The cycle of paintings entitled “Boys” and the drawings from the series “Muscles Are Very Important” are maintained in a similar, ironic tone. In the former, the protagonists are cowboys, in the latter, athletes – archetypal figures of masculinity, real tough guys. Grey from seriousness and dusty from everyday drudgery, the portraits of cowboys, depicted against the background of wooden houses, sheds and vastness of the prairie, get mottled with multi-coloured substance taking more or less recognisable shapes, coming to life somewhere on the side, exploding in the centre of the painting, mimicking a fragment of a horse skeleton or appropriating fragments of bodies. The presence of these insertions, difficult to overlook and often prevailing in the representation, relieves grey seriousness and nostalgia of the initial scenes, while reducing the distance between the viewer and the brave heroes from the fantasy and games of boyhood. Yet, it is in the second mentioned cycle that the artist dismantled the question of male strength and vitality in a more eloquent and decisive manner. Its heroes are well-muscled athletes in costumes typical of the 1970s and 1980s. The poses adopted by them suggest exercises typical for light and heavy athletics: weightlifting, pull-ups, bending. They suggest them but do not represent them, since the artist, using simple means, made these men lift beets instead of weights, they pull up on the frame of a wardrobe instead of a horizontal bar, looking for an unspecified lost object, they not bend down to the pick up weights, their goal being to shake off crumbs from a cloth. The strength of their muscles turns out to be very important in performing actions stereotypically attributed to women – hanging laundry, cleaning the floor or carrying groceries. Here lies the essence of the absurdity so strongly rooted in the phenomenon of gender inequality. If the figures of the athletes were substituted with female characters performing the same activities, we could treat the representations in question in terms of genre scenes, pictures of everyday life. Athletes with a mop or a plastic bag in their hands lose, in common understanding, their masculinity and seriousness. Unnecessarily, since the exercise they do in order to build up their muscles and to work on their fitness is completely useless and meaningless from the point of view of everyday life. Would it not be better, instead of directing the streams of energy produced into the air, to use it to mop the floors, walk (or run) a dog or weed the garden?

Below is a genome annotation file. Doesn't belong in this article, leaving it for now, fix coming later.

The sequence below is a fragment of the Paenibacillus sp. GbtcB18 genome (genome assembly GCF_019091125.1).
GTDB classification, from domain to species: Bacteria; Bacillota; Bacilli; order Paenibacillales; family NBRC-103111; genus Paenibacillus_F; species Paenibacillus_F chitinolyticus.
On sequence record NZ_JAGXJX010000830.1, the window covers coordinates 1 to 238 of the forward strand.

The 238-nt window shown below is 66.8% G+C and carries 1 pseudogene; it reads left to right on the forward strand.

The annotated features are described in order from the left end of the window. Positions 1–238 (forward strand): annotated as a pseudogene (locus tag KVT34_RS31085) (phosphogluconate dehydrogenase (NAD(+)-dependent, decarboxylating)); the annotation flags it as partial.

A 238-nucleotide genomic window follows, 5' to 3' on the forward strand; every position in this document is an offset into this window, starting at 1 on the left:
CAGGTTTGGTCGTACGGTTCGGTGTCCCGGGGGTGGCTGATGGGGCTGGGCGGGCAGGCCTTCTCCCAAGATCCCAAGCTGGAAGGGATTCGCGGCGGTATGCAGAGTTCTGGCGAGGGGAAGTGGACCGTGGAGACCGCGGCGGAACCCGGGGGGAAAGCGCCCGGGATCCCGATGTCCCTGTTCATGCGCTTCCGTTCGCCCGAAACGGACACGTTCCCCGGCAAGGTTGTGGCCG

The exhibition in Wrocław City Gallery presents some of Marcin Zawicki’s achievements, including a selection of works from two large cycles: “The Fall” and “Ergot”, as well as the freshest (literally) paintings from the new project, as yet unnamed. From the beginning of his activity, the artist does not give titles to individual works and there is no indication that this would change. Nevertheless, these images are finished, undoubtedly refined and clear – if this is an appropriate word to describe representations exceeding the limits of commonly understood reality and probability. What the three cycles have in common is, in addition to the painting technique, the use of artificial light, stark contrasting colours, rather gloomy mood of unreality and timelessness, as well as the chosen method of their creation. Zawicki devises his compositions using rough drafts and models which are small in comparison to the scale of the paintings. They are made of various kinds of debris, often preserved only in fragments to which the artist gives another, paradoxically perhaps even more meaningful life. He combines elements extracted from their original environment and indulges in experiments. Then he photographs the results of his work and moves them all literally on the canvas. At this stage, the painter lets his imagination run wild – playing with scale, adding new elements, splitting, merging, colouring, creating a new microcosm at the micro and macro level. He does it very carefully, paying attention to detail, so there is no room for accidentalness. A sort of corollary of Zawicki’s collecting and antiquarian tendencies and his desire to visualise his fantasy, was a series of drawings entitled “Chorography”, presented in the spring of 2015 in Zielona Góra.